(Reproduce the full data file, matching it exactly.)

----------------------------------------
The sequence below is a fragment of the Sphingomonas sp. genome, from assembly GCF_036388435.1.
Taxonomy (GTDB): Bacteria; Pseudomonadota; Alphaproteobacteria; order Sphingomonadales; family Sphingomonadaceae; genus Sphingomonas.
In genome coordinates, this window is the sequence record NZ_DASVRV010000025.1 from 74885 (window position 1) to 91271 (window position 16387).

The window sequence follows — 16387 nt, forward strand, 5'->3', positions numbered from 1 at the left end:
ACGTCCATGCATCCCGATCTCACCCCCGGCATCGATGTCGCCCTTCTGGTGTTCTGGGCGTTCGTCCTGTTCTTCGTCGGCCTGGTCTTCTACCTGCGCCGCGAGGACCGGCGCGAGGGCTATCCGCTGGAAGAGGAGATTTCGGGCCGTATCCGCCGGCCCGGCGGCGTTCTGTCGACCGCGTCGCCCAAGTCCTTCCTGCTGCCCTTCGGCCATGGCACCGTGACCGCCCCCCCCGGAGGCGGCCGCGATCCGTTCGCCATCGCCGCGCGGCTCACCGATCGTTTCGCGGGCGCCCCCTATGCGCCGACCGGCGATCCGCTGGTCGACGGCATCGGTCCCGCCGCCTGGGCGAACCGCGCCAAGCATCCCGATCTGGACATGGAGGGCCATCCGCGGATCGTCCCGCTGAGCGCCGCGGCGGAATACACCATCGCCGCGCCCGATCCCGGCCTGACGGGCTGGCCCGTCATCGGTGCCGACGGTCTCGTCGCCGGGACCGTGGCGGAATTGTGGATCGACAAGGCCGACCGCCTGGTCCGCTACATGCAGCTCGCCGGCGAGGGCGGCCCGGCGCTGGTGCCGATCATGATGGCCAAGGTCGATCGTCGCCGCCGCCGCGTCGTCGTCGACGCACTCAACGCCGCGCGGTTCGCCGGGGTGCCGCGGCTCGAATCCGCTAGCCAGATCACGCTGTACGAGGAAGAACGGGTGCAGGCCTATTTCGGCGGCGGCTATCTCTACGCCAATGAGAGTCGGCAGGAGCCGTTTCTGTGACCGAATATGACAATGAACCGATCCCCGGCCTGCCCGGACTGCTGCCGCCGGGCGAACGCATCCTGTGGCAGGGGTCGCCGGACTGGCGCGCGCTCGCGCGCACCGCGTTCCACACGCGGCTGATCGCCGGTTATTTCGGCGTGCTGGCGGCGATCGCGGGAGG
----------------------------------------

The sequence below is a fragment of the Sphingomonas sp. genome, from assembly GCF_036388435.1.
Taxonomy (GTDB): Bacteria; Pseudomonadota; Alphaproteobacteria; order Sphingomonadales; family Sphingomonadaceae; genus Sphingomonas.
In genome coordinates, this window is the sequence record NZ_DASVRV010000025.1 from 74885 (window position 1) to 91271 (window position 16387).

The window sequence follows — 16387 nt, forward strand, 5'->3', positions numbered from 1 at the left end:
ACGTCCATGCATCCCGATCTCACCCCCGGCATCGATGTCGCCCTTCTGGTGTTCTGGGCGTTCGTCCTGTTCTTCGTCGGCCTGGTCTTCTACCTGCGCCGCGAGGACCGGCGCGAGGGCTATCCGCTGGAAGAGGAGATTTCGGGCCGTATCCGCCGGCCCGGCGGCGTTCTGTCGACCGCGTCGCCCAAGTCCTTCCTGCTGCCCTTCGGCCATGGCACCGTGACCGCCCCCCCCGGAGGCGGCCGCGATCCGTTCGCCATCGCCGCGCGGCTCACCGATCGTTTCGCGGGCGCCCCCTATGCGCCGACCGGCGATCCGCTGGTCGACGGCATCGGTCCCGCCGCCTGGGCGAACCGCGCCAAGCATCCCGATCTGGACATGGAGGGCCATCCGCGGATCGTCCCGCTGAGCGCCGCGGCGGAATACACCATCGCCGCGCCCGATCCCGGCCTGACGGGCTGGCCCGTCATCGGTGCCGACGGTCTCGTCGCCGGGACCGTGGCGGAATTGTGGATCGACAAGGCCGACCGCCTGGTCCGCTACATGCAGCTCGCCGGCGAGGGCGGCCCGGCGCTGGTGCCGATCATGATGGCCAAGGTCGATCGTCGCCGCCGCCGCGTCGTCGTCGACGCACTCAACGCCGCGCGGTTCGCCGGGGTGCCGCGGCTCGAATCCGCTAGCCAGATCACGCTGTACGAGGAAGAACGGGTGCAGGCCTATTTCGGCGGCGGCTATCTCTACGCCAATGAGAGTCGGCAGGAGCCGTTTCTGTGACCGAATATGACAATGAACCGATCCCCGGCCTGCCCGGACTGCTGCCGCCGGGCGAACGCATCCTGTGGCAGGGGTCGCCGGACTGGCGCGCGCTCGCGCGCACCGCGTTCCACACGCGGCTGATCGCCGGTTATTTCGGCGTGCTGGCGGCGATCGCGGGAGG